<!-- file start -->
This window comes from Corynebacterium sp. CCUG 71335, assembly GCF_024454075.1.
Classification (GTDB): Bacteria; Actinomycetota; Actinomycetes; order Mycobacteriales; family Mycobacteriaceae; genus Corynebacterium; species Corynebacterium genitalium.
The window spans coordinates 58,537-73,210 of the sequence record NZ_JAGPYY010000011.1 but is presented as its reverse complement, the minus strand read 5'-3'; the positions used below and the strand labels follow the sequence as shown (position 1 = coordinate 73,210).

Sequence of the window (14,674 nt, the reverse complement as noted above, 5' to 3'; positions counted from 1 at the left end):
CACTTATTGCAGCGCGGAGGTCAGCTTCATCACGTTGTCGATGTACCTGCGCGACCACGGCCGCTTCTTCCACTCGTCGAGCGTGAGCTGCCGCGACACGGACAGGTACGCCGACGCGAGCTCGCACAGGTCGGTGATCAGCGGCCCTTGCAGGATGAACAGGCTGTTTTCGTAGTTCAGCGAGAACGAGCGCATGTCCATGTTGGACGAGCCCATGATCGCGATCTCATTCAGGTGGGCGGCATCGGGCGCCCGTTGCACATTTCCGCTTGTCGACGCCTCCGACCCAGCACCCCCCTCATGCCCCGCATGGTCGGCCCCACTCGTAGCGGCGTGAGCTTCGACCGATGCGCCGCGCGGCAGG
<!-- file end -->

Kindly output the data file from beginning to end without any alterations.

This window comes from Corynebacterium sp. CCUG 71335, assembly GCF_024454075.1.
Classification (GTDB): Bacteria; Actinomycetota; Actinomycetes; order Mycobacteriales; family Mycobacteriaceae; genus Corynebacterium; species Corynebacterium genitalium.
The window spans coordinates 58,537-73,210 of the sequence record NZ_JAGPYY010000011.1 but is presented as its reverse complement, the minus strand read 5'-3'; the positions used below and the strand labels follow the sequence as shown (position 1 = coordinate 73,210).

Sequence of the window (14,674 nt, the reverse complement as noted above, 5' to 3'; positions counted from 1 at the left end):
CACTTATTGCAGCGCGGAGGTCAGCTTCATCACGTTGTCGATGTACCTGCGCGACCACGGCCGCTTCTTCCACTCGTCGAGCGTGAGCTGCCGCGACACGGACAGGTACGCCGACGCGAGCTCGCACAGGTCGGTGATCAGCGGCCCTTGCAGGATGAACAGGCTGTTTTCGTAGTTCAGCGAGAACGAGCGCATGTCCATGTTGGACGAGCCCATGATCGCGATCTCATTCAGGTGGGCGGCATCGGGCGCCCGTTGCACATTTCCGCTTGTCGACGCCTCCGACCCAGCACCCCCCTCATGCCCCGCATGGTCGGCCCCACTCGTAGCGGCGTGAGCTTCGACCGATGCGCCGCGCGGCAGG